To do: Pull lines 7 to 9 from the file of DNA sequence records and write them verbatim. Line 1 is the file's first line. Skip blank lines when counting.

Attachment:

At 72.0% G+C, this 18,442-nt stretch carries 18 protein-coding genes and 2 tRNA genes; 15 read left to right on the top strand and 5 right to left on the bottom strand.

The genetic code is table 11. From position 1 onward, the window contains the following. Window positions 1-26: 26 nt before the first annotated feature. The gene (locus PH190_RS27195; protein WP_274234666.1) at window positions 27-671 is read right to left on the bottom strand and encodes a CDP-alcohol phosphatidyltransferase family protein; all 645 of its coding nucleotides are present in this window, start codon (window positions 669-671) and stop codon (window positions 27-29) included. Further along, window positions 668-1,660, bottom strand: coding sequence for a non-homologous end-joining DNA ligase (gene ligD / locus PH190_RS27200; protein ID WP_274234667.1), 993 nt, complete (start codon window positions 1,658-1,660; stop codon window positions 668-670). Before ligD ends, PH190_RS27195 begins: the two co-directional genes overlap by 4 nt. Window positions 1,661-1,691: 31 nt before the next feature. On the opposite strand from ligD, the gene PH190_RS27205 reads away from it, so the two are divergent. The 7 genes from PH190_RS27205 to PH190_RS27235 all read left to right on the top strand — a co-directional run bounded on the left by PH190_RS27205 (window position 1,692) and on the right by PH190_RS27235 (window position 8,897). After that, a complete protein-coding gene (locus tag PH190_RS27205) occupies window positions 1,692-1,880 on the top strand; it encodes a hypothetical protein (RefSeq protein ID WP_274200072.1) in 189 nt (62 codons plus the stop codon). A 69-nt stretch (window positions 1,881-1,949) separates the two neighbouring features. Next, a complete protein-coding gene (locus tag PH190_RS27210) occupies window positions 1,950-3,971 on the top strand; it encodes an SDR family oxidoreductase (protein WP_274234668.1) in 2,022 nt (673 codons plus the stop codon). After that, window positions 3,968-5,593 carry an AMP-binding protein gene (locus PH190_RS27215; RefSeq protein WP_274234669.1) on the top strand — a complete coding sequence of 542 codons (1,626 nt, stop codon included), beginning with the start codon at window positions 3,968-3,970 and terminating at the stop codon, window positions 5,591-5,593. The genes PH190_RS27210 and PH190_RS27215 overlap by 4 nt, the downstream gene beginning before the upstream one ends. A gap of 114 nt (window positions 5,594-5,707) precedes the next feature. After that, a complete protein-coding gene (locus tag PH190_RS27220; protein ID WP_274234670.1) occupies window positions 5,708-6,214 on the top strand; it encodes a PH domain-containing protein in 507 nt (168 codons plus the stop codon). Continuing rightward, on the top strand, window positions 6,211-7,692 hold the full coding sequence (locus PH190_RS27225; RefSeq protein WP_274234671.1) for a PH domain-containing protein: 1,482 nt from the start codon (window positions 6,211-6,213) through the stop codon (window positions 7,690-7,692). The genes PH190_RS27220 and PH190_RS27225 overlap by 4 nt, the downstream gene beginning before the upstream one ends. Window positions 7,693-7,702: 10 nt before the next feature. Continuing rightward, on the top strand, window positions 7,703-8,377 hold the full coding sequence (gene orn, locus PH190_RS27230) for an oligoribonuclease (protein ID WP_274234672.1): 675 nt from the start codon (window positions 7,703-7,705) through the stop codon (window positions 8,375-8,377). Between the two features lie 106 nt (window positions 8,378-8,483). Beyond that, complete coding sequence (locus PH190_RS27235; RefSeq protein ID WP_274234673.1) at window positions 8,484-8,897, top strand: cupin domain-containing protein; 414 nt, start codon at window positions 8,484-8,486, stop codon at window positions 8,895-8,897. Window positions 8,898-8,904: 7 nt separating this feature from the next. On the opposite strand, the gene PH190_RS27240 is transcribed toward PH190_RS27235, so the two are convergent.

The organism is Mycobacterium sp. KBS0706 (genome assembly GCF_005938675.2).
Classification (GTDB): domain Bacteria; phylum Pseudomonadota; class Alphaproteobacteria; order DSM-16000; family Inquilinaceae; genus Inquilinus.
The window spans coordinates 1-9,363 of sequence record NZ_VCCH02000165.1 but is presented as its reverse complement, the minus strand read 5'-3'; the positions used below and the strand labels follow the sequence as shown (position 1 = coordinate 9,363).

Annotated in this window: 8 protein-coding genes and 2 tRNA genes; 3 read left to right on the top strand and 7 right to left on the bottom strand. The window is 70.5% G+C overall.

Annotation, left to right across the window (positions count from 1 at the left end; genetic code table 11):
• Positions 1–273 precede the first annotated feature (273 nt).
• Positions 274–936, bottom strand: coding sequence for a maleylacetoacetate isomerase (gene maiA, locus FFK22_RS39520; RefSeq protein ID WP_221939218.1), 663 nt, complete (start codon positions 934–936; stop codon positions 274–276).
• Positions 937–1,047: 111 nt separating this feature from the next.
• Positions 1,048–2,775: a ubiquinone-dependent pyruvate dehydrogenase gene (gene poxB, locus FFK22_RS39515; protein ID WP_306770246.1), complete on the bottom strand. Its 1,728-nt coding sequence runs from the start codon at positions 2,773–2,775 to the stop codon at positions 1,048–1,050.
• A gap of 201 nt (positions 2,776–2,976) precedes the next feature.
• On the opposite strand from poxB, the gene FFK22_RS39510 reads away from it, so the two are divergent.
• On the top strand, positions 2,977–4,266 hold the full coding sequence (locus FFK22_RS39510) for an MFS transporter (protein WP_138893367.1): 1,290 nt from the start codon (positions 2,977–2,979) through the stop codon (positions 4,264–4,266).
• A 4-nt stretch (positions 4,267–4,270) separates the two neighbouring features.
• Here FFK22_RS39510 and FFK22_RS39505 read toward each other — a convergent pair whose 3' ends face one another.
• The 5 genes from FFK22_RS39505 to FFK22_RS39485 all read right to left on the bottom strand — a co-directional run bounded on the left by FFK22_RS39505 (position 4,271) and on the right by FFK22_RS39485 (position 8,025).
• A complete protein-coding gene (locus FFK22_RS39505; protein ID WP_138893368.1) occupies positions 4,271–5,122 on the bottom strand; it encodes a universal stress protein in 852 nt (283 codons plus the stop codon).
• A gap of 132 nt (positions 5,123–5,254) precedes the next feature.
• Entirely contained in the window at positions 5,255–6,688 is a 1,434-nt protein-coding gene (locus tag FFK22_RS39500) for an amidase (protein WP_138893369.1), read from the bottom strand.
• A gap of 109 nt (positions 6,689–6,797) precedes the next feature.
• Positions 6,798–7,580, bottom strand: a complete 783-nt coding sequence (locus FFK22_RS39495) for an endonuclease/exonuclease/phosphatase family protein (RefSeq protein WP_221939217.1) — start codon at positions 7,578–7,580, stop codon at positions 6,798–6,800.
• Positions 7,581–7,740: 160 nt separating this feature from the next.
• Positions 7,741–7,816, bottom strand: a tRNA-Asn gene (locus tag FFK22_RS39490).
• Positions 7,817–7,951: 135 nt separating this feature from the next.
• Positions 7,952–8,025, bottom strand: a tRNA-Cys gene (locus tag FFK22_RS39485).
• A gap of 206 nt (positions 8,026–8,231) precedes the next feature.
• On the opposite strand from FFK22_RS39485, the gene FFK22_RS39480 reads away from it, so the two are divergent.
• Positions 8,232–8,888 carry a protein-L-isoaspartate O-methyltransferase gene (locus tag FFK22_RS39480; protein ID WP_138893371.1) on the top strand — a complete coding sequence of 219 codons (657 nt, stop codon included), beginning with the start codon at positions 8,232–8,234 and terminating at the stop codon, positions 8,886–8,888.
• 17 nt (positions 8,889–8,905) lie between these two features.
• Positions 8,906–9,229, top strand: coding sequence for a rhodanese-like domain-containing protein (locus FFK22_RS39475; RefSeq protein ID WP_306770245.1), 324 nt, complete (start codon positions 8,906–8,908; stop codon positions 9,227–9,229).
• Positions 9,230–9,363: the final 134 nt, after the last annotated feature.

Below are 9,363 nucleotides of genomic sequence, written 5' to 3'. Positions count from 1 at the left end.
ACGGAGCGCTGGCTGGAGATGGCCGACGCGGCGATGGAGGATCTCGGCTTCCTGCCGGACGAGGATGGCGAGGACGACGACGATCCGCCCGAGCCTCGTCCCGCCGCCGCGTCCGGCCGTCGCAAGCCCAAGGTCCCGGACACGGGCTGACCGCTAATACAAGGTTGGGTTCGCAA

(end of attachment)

Annotation, left to right across the window (positions count from 1 at the left end; genetic code table 11):
• Positions 1–273 precede the first annotated feature (273 nt).
• Positions 274–936, bottom strand: coding sequence for a maleylacetoacetate isomerase (gene maiA, locus FFK22_RS39520; RefSeq protein ID WP_221939218.1), 663 nt, complete (start codon positions 934–936; stop codon positions 274–276).